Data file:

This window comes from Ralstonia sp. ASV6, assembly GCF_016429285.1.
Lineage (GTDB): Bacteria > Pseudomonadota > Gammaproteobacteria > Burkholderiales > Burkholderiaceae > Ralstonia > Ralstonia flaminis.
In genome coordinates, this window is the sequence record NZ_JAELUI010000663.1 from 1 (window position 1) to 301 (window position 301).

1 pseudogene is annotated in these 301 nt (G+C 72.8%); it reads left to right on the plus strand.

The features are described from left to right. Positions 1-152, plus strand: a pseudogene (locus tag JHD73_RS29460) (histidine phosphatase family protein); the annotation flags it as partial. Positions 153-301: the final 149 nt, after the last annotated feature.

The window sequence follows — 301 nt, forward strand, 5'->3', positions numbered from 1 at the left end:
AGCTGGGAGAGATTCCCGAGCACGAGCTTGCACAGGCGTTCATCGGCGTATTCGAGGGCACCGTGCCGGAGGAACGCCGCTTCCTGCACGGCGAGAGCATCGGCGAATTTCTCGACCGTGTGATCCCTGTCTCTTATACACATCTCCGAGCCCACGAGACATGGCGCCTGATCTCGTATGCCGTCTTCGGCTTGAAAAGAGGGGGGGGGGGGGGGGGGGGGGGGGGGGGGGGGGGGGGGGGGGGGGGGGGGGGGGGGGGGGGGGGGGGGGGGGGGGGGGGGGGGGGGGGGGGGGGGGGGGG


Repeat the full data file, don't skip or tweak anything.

This window comes from Ralstonia sp. ASV6, assembly GCF_016429285.1.
Lineage (GTDB): Bacteria > Pseudomonadota > Gammaproteobacteria > Burkholderiales > Burkholderiaceae > Ralstonia > Ralstonia flaminis.
In genome coordinates, this window is the sequence record NZ_JAELUI010000663.1 from 1 (window position 1) to 301 (window position 301).

1 pseudogene is annotated in these 301 nt (G+C 72.8%); it reads left to right on the plus strand.

The features are described from left to right. Positions 1-152, plus strand: a pseudogene (locus tag JHD73_RS29460) (histidine phosphatase family protein); the annotation flags it as partial. Positions 153-301: the final 149 nt, after the last annotated feature.

The window sequence follows — 301 nt, forward strand, 5'->3', positions numbered from 1 at the left end:
AGCTGGGAGAGATTCCCGAGCACGAGCTTGCACAGGCGTTCATCGGCGTATTCGAGGGCACCGTGCCGGAGGAACGCCGCTTCCTGCACGGCGAGAGCATCGGCGAATTTCTCGACCGTGTGATCCCTGTCTCTTATACACATCTCCGAGCCCACGAGACATGGCGCCTGATCTCGTATGCCGTCTTCGGCTTGAAAAGAGGGGGGGGGGGGGGGGGGGGGGGGGGGGGGGGGGGGGGGGGGGGGGGGGGGGGGGGGGGGGGGGGGGGGGGGGGGGGGGGGGGGGGGGGGGGGGGGGGGGG